- FULL DISCLOSURE
What is your home worth? Each car? How much debt do you have? Do you have a business that needs to be valued? Do you have all of your account numbers and know amounts in every bank account, investment and retirement accounts?You must have and exchange all of your financial information before negotiating or drafting your Separation Agreement. Colorado requires parties to exchange financial disclosures but sometimes you need more! You may have to file discovery to gather more historical information. You may have to engage experts to value certain assets. You must have all of the information for values of your assets and debts before negotiating your Separation Agreement.Do not confuse full disclosure with division of the assets. Property that is separate, or inherited or pre-marital may not be divided in the Divorce but you still must share and exchange all of the information.
You must have detailed language in your Separation Agreement.Too many clients who drafted their own Separation Agreements hire Divorce In Colorado to modify their agreements and court orders because they left out so many details or didn’t include everything they needed to have in writing.Details include deadlines when accounts need to be closed, the property needs to be sold, exact dollar amounts to be exchanged or credited, and who is responsible for doing what to finalize the division of your marital estate.
You must have consequences and details of what happens if someone does not do what they agreed to do in the Separation Agreement. Should someone pay more or pay interest if they don’t pay in time? If the house isn’t refinanced by a date certain, do you have to list it for sale? If payments are missed what happens? If titles are not signed over by a certain date what happens?The only recourse legally when someone does not do what the Separation Agreement indicates is to file contempt of court. The Court can only find someone in contempt if there is a clear order to enforce. If you don’t have the details or consequences spelled out in the agreement, then the Court may not find the person violated the Agreement.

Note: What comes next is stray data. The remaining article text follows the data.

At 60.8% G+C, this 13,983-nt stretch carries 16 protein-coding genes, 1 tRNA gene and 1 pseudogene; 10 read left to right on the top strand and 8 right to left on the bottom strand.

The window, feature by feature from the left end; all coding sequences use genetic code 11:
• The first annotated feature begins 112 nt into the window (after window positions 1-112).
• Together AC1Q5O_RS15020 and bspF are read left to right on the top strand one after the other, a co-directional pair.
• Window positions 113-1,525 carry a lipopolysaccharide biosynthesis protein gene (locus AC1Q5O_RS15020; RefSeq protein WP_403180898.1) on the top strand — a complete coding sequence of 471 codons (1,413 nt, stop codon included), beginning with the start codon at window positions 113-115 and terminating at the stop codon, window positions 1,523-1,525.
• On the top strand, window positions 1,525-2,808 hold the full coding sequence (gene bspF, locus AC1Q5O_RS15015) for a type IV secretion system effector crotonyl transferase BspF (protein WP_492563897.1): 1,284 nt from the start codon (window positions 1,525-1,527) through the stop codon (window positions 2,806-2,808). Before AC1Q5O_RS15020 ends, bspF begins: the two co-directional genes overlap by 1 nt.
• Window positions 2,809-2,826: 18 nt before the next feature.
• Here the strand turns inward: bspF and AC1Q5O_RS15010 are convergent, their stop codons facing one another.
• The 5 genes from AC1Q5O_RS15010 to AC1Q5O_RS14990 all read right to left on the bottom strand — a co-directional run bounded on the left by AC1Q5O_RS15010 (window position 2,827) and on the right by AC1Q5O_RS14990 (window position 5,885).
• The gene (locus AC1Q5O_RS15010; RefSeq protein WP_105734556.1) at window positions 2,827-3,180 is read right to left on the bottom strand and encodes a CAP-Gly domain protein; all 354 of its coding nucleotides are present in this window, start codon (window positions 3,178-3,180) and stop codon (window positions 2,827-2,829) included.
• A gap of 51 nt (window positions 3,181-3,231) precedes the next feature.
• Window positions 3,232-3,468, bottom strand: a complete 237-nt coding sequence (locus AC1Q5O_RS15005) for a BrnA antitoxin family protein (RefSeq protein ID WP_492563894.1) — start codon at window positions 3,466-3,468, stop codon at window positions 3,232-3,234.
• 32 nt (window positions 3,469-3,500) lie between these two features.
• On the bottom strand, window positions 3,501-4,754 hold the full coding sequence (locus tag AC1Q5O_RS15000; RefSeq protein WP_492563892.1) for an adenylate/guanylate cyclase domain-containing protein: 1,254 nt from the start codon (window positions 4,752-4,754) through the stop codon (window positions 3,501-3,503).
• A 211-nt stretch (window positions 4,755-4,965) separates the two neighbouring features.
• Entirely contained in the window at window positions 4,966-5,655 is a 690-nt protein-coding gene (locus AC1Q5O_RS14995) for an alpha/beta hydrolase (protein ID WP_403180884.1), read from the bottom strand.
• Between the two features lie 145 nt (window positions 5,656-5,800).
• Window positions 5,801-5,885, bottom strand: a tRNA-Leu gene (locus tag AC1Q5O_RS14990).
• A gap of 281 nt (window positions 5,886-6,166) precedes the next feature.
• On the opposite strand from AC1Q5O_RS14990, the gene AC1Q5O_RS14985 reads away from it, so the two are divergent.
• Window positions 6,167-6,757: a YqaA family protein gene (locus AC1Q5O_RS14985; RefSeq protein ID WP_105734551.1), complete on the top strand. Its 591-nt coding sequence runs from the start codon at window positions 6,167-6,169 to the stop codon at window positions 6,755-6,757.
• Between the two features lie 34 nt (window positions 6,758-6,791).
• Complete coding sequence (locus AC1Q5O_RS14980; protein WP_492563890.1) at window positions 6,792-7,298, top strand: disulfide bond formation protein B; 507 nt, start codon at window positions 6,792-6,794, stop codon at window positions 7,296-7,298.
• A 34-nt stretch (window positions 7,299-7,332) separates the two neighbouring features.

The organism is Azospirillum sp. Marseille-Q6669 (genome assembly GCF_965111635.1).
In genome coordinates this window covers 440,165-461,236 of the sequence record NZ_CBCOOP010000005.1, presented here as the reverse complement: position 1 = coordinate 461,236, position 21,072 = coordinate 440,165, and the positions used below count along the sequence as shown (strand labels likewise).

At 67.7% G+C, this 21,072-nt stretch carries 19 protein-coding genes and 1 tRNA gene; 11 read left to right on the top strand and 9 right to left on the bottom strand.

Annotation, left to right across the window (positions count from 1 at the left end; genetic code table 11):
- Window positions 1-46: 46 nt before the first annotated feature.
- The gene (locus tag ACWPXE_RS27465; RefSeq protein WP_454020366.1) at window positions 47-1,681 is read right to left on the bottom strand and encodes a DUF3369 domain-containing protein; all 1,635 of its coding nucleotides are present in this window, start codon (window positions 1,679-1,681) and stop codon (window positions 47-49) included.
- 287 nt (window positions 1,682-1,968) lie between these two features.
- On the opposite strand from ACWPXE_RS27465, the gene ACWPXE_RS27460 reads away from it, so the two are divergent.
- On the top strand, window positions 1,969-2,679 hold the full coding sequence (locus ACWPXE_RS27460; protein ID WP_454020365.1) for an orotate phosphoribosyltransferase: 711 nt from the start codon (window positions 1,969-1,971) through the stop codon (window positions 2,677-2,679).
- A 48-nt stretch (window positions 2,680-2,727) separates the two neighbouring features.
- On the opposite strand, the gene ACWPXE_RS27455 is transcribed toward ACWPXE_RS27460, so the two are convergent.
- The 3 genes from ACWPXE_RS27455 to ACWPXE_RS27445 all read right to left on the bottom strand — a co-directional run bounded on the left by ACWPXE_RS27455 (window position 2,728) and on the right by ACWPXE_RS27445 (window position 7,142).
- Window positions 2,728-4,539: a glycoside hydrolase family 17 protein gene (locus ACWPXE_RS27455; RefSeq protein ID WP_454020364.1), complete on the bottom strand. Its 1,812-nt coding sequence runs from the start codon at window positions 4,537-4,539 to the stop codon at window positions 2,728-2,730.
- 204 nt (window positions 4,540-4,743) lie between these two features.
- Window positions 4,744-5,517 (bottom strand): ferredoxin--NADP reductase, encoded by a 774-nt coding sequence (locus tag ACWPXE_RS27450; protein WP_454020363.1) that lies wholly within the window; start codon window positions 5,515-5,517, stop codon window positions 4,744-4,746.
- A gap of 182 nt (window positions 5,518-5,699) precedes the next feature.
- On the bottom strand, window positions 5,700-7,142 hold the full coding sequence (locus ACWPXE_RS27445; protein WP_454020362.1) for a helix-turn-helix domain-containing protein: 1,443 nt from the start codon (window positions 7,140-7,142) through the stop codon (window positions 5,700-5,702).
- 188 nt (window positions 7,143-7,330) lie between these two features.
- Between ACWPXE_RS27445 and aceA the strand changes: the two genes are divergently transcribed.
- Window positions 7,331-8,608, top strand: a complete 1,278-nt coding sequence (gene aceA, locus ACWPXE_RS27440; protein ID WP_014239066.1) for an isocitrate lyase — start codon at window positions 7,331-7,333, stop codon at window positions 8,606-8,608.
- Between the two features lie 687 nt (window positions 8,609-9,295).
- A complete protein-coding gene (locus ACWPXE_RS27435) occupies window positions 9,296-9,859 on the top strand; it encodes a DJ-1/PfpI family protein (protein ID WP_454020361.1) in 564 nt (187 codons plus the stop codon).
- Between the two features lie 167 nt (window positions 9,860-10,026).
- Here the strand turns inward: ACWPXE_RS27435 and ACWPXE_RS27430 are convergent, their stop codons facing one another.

The language in your Separation Agreement must be clear. Name the property you are dividing state agreed-upon amounts for assets and debts when you say who is getting or taking what. Everything in the financial statements needs to be in your Separation Agreement.If there is separate property or property either spouse owned before the marriage, ensure the separate property interest is addressed in detail in the separation agreement.Your Separation Agreement is a contract! This means there must be a meeting of the minds. The more clarity you have in your agreements, the more certain the resolution. The more certain the resolution, the greater the chance of true closure.
You must have closure. As hard as Divorce is, the goal has to be to ~Get In ~Get Out ~ and Get Over It! If your Separation Agreement leaves anything lingering you risk not having closure. Have dates certain that things are to be sold and exchanged. Divide or sell the property. Continue to own the property together if you are going to keep it for the kids or for investment purposes. You must have the proper documents and business venture separate from the marriage.If there is substantial debt don’t share it – pay it off with whatever assets you can sell during the divorce and start clean. If there are continued support obligations after the divorce, set up auto-pay, so you don’t have to think about it.On the emotional side, get therapy if you need it. Make social decisions that keep you engaged with people other than those you shared as married.Focus on creating your new life instead of living in the pain of the life you are leaving.Closure is the secret key to a successful divorce. You must have closure!